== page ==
Status: Complete

Page Two THE SLATER NEWS December 5,1946

[column one]
The Slater News
Published Every Two Weeks
Slater Manufacturing Co., Inc.
Established 1790
In the Intrest of Its Employees

[NCIE logo] [SAIE logo]

Robert H. Atkinson _____ Editor
Cecil S. Ross _____ Asst. Editor
Claude Guest _____ Photographer


Weave Room: Ernestine McCall,
Nellie Barnette, Gladys Cox, Rosa-
lee Cox, Pearl Price, Ethel Clary,
and Doris Jones.
Preparation Department: Jessie Vas-
sey, Julia Brown, Bertha Jones,
Sarah Singleton, Blanche Raxter,
Nellie Ruth Payne, Stanley Haw-
kins, Ruth Campbell, D. P. Gar-
rick, Tom Boggs, and Marguerite
Cloth Room: Opal W. Smith
Community: Mrs. Raymond Johnson,
W. Earle Reid, Ruby P. Reid,
Doris F. Atkinson.
Shooting Fireworks
As the holiday season gets
underway, we notice that the
children are already enjoying
their firecrackers.
We think this is fine, but
sometimes they get a little care-
less with them. Several inci-
dents have occurred recently
which have brought our atten-
tion to this. For example, one
afternoon a group of small boys
were shooting their firecrackers
on Second Street when they
spied a paper on the porch of
one of the houses. Just for fun,
the boys put a firecracker in the
end of the rolled up paper and
struck a match to it. The peo-
ple who live in this house hap-
pend to be at work and there
was danger of setting the house
on fire.
We think it would be wise
for all the parents to caution
their children about their fire-
crackers so we may still have
our fun and everyone will en-
joy the holidays.
Fourth Graders
(Con't. from page 1, Col. 2)
as Master of Ceremonies. Pu-
pils not taking part in the play
helped in getting the stage
ready, and in collecting cos-
tumes and properties needed.
Young Folks
(Con't. from page 1, col. 4)
and Sarah Canham.
Also: Osier Vickers, Roy and
Ralph Lybrand, Dillard Veal,
Maynard Veal, Fred Cashion,
Guildford Dodson, Ralph Knight,
Harold Knight, Joe Bolick, Ed
Connor, and Tillman Dixon.

[column two]

(boxed) SLATER
DAY BY DAY (end box)

This is a note of appreciation
to whomever is responsible for
the noticeable diminishing in
the number of firecrackers that
are being shot in our village

For awhile it was Bang!
Boom! Biff! every few minutes
of the day and far into the

Children threw firecrackers
on peoples porches, or stuck
them in empty milk bottles -
they raked up piles of dead
leaves, set fire to them and
threw firecrackers into the
midst of the fire - larger chil-
dren threw lighted firecrackers
from automobiles as they rode
around the streets.

All in all it was quite a nerve-
racking period. Babies and
night workers were disturbed
from their daytime sleep - jit-
tery women would jump and
scream whenever there was an
explosion near them. And re-
turned service men would
imagine themselves back among
the hell of real bombs and
bursting shells.

But now, thanks to some in-
fluence, there are fewer fire-
works being used.

If the merchants became
ashamed of theselves and quit
selling them, that's just fine. Or
perhaps the merchants decided
that children shouldn't spend
their allowances on such non-

Or maybe the parents decid-
ed to take matters in their own
hands, and told their children
not to buy fireworks.

Or maybe the children them-
selves wore the novelty off the
firecracker fad, and are look-
ing for something new.

At any rate we so appreciate
the lack of noise from sudden
and violent explosions round

What with our first peace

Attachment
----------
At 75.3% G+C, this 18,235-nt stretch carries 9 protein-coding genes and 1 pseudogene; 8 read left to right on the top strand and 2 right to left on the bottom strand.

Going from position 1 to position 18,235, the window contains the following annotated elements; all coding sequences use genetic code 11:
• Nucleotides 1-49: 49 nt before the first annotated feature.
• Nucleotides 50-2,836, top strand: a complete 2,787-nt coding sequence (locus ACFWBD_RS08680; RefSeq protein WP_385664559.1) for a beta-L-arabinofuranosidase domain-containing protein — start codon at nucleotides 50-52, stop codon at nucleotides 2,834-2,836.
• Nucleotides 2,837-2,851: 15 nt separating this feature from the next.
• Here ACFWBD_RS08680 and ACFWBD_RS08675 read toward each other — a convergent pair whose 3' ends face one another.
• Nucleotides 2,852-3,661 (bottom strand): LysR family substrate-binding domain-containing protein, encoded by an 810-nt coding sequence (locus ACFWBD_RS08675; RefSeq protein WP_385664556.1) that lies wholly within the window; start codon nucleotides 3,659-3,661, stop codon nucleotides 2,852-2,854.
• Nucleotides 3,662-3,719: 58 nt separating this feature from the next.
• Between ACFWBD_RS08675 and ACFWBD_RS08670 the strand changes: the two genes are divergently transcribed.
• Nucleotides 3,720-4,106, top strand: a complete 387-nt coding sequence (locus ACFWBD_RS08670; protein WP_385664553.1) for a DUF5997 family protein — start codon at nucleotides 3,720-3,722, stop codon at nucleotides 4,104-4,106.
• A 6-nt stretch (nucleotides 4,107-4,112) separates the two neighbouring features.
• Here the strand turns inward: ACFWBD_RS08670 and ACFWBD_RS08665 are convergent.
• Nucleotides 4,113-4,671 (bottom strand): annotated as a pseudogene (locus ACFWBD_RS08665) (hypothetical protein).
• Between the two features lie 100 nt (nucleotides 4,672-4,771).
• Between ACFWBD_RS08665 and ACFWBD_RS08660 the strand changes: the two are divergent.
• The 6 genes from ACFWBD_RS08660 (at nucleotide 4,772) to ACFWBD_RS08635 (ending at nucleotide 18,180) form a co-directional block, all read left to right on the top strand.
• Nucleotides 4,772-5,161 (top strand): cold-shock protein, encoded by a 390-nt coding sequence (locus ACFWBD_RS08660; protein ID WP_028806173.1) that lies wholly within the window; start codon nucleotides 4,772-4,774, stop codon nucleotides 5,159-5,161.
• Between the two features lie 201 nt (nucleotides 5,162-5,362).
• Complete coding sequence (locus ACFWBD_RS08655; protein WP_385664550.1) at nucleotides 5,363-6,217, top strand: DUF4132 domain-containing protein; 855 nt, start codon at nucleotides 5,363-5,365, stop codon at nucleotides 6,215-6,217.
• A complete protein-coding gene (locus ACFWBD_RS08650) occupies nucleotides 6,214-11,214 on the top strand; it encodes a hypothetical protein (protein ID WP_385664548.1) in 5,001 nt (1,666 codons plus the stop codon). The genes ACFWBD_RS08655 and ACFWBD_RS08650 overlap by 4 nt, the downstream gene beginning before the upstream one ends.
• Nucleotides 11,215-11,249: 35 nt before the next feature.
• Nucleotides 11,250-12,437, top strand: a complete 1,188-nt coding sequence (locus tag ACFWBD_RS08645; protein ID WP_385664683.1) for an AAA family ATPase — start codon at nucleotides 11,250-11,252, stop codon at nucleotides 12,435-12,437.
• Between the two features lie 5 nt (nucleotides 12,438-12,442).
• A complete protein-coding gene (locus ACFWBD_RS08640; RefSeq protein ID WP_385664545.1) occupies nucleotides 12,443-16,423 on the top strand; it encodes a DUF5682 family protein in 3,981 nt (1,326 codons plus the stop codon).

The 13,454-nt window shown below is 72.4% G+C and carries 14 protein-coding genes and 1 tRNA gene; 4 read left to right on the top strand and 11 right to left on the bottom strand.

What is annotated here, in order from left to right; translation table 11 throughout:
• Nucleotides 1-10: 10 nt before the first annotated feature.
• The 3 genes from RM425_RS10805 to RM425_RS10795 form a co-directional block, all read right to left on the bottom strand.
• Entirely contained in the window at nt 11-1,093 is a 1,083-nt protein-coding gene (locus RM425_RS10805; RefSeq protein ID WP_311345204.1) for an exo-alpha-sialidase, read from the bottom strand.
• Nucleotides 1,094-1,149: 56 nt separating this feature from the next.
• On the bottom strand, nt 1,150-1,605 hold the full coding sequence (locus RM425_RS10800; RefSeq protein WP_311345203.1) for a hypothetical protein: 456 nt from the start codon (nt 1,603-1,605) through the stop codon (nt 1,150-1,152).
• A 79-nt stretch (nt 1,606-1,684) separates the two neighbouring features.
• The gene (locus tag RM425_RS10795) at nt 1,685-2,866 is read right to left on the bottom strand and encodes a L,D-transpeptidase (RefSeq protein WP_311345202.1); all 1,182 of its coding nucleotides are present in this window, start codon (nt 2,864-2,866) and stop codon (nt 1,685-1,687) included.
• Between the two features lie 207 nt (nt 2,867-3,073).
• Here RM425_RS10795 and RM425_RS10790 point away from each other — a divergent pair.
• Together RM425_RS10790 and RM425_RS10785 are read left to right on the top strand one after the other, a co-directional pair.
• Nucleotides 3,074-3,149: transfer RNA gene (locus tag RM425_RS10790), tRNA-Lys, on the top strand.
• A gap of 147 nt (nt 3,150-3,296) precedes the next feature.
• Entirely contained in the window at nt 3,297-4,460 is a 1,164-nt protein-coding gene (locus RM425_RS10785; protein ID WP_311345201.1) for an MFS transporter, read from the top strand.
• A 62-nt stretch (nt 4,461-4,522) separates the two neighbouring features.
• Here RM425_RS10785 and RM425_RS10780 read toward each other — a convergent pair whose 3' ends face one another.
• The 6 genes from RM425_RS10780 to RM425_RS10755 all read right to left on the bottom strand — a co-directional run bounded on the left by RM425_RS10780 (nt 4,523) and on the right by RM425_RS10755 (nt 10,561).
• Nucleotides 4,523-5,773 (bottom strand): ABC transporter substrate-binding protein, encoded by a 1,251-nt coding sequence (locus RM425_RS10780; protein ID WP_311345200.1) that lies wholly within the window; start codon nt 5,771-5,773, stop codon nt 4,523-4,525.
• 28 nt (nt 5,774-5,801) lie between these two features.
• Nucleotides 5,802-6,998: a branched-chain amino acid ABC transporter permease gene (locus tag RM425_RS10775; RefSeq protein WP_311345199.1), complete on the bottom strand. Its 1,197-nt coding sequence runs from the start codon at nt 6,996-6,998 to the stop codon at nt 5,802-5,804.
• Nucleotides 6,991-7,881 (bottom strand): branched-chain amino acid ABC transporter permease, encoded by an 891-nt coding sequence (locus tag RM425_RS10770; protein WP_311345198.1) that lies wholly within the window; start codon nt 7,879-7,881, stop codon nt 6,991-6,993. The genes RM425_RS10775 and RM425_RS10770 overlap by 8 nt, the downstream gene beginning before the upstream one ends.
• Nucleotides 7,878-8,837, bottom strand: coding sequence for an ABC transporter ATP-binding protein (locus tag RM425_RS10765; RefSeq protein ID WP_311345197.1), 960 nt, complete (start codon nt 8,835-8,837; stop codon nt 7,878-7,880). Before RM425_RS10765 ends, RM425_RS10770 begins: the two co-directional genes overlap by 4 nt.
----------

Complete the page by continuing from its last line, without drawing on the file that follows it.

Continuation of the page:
time Christmas in the very near
future, we should be thinking
about observing this season
with quiet and thankfulness
and hymn singing and kind
deeds; and loud noises and fire-
crackers have no place in the
observance of the birthday of
the Babe of Bethlehem.
Local Gridders

(con't from page 1, col.5)

tra point. Outstanding players
for the Slater team were
Knight, Revis, Hampton and

In their third apperance of
the season, Slater-Marietta
journeyed to Greer "B" team.
This game resulted in a 6 to 6
tie. This game was played at
night under the lights and was
a new experience for the Slater-
Marietta "eleven." The loclals
received a break in the third
quarter whenn Stroud recover-
ed a Greer fumbleon their 35
yard line. Lybrand and Knight
missed the extra point. Shirley
was the outstanding player fro
the local "eleven"

Slater-Marietta went back in
the victory column as they ran
roughshod over Roebuck 28 to

[column 3]

Cloth Room Chatter

Miss Josephine Burdette re-
cently spent the week-end at
Furman University with Miss
Kathleen Nelson. They enjoy-
ed attending the Furman-Clem-
son football game at Clemson.

We are happy to hear that
little Linda Pace is recovering
repidly from a tonsil operatopn.
We hope she will soon be back
in school with her many little

Mr. and Mrs. Roy Hudson
and family and Mrs. Catherine
Burns recently enjoyed visiting
Mrs. Burns' mother, Mrs S. H.
Rodgers, and family of Ashe-
ville, N. C.

Mrs. Ethel Morrison has been
out from work recently due to
the illness of her little daugh-
ter, Doris. We are glad to hear
that Doris is much better and
hope she will soon be complete-
ly recovered.

Mr. and Mrs. J. W. Johnson
have moved to their new home
on the Geer highway and they
are liking it fine. We wish them
much happiness in their new

Mr. Ray Smith was recently
honored with a birthday supper
at his hime, given by his wife,
Mrs. Opal Smith. Mrs. Smith
received several useful gifts.
Attending the supper were: Mr.
and Mrs. G. T. Smith of Mari-
etta, Mr. and Mrs. Oliver Smith
and family, Mr. and Mrs. W. H.
Wigington and daughter, and
Miss Norma Gene Guest, all of
0. Hampton scored twice on
end runs while lybrand tallied
two more on line smashes.
Shirley, Capps, Young, Ramsey
and Barnett played good ball.

In the fifth encounter, Slater-
Marietta and Greenville High
"B" team battled to a scoreless
tie on the Greenville field. Both
teams were evenly matached.
Knight's long punts kept the